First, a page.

Michael Ho's 'Grotto Heavens' exploring diasporic experiences
Artist Michael Ho is holding his first solo exhibition "Grotto Heavens" at the Gallery Vacancy. Inspired by the ancient poetic folklore of China, the exhibition displays a series of paintings and a video work, exploring the artist's diasporic experiences as a second-generation Chinese immigrant in the West.
Through the recurring motifs of caves, mountains, water, and artifacts, Ho transforms the gallery into a liminal space, elucidating the prevalent tension between reality and myth as well as the in-betweenness that is cultural, historical, and personal.
"Echoes from the Void (2022)" sets the scene for "Grotto Heavens," inviting viewers to wander through the ancient caves in England. The video work simultaneously collages the English natural landscape with Ho's quest into the mythical connotation of the cave in Chinese culture.
Caves, where gods dwell and Taoists seek immortality, are sites that are viewed as mirrors of the heavens above and therefore connecting Heaven and Earth. In the artist's interpretation, this point of contact contains its own sense of time, scale, and temporal reality; myth and truth interchanges and interconnects.
In the video, the disconnected pearl beads materialize and drip out of the cave, transitioning into an unknown, fictional timespan, while the artist-posed figure is yelling in this ethereal setting. The words echo in forests, mountains, and caves, probably a metaphor of an echo chamber that propagates misinformation in our hyperconnected age of the Internet.
The investigation of myth in history is further revealed in the artist's depiction of Chinese artifacts. In "Buried Like a Certain Kind of Truth (2023)" and "Nothing But a Myth (2023)," Ho portrays material objects that oscillate between truth and myth over the course of history.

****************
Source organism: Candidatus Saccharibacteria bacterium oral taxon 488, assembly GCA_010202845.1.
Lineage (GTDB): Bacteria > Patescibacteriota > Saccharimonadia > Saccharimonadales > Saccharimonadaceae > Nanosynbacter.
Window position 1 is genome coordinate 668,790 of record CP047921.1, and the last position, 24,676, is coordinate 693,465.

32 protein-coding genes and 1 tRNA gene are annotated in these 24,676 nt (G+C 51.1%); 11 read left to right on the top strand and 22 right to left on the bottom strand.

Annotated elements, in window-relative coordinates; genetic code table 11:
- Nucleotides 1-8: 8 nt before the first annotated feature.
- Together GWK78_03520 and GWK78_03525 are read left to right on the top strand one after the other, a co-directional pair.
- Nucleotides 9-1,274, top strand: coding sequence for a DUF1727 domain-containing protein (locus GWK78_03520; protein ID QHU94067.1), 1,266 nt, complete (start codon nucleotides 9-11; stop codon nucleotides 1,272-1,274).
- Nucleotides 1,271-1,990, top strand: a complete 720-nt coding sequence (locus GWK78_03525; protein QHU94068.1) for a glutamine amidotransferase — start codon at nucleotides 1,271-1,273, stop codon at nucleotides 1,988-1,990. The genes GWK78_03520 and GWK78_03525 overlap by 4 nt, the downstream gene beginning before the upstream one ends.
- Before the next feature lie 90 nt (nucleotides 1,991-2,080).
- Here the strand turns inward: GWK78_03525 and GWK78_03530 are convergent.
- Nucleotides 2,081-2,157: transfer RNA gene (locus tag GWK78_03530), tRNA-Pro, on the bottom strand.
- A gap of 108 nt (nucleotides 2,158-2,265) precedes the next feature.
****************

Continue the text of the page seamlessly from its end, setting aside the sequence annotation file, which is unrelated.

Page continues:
"Buried Like a Certain Kind of Truth (2023)" recreates a jade suit rediscovered by the mountain site, whose existence was once a highly contested subject. The jade suit's existence was uncertain until an excavation of the imperial tombs of a Western Han Dynasty (202 BC-AD 8) prince in 1968. This history of jade suit characterizes the liminal space revealed through the exhibition, embodying a duality of authenticity and fictionality.
The duality is also manifested in the formal treatment of the mysterious imperial seal (Chuanguo Yuxi, 传国玉玺) in the painting "Nothing but a Myth (2023)," serving as a counter object to the jade suit.
The seal was said to be made in the Qin Dynasty (221-206 BC), and passed on from dynasty to dynasty, but its existence is still unknown in the present day, temporarily or forever lost to history. In the painting, Ho treats the object in a semi-translucent appearance, somehow showing its uncertainty, and dissolving the substantial object into the lush background of foliage.
The exhibition as a whole attempts at creating an immersive and holistic experience. The landscape of mountains, caves and water, real or ideal, have been frequently identified as sites of refuge, liberation, transcendence; all function in a similar manner for Ho's ongoing search for identity and belonging. Drawing on different layers of the personal and the cultural substance, Ho seeks to allegorize his aesthetic and social experiences under various cultural frameworks.
Date: Through September 2
Venue: Gallery Vacancy
Address: 6/F, 261 Yunnan Rd S.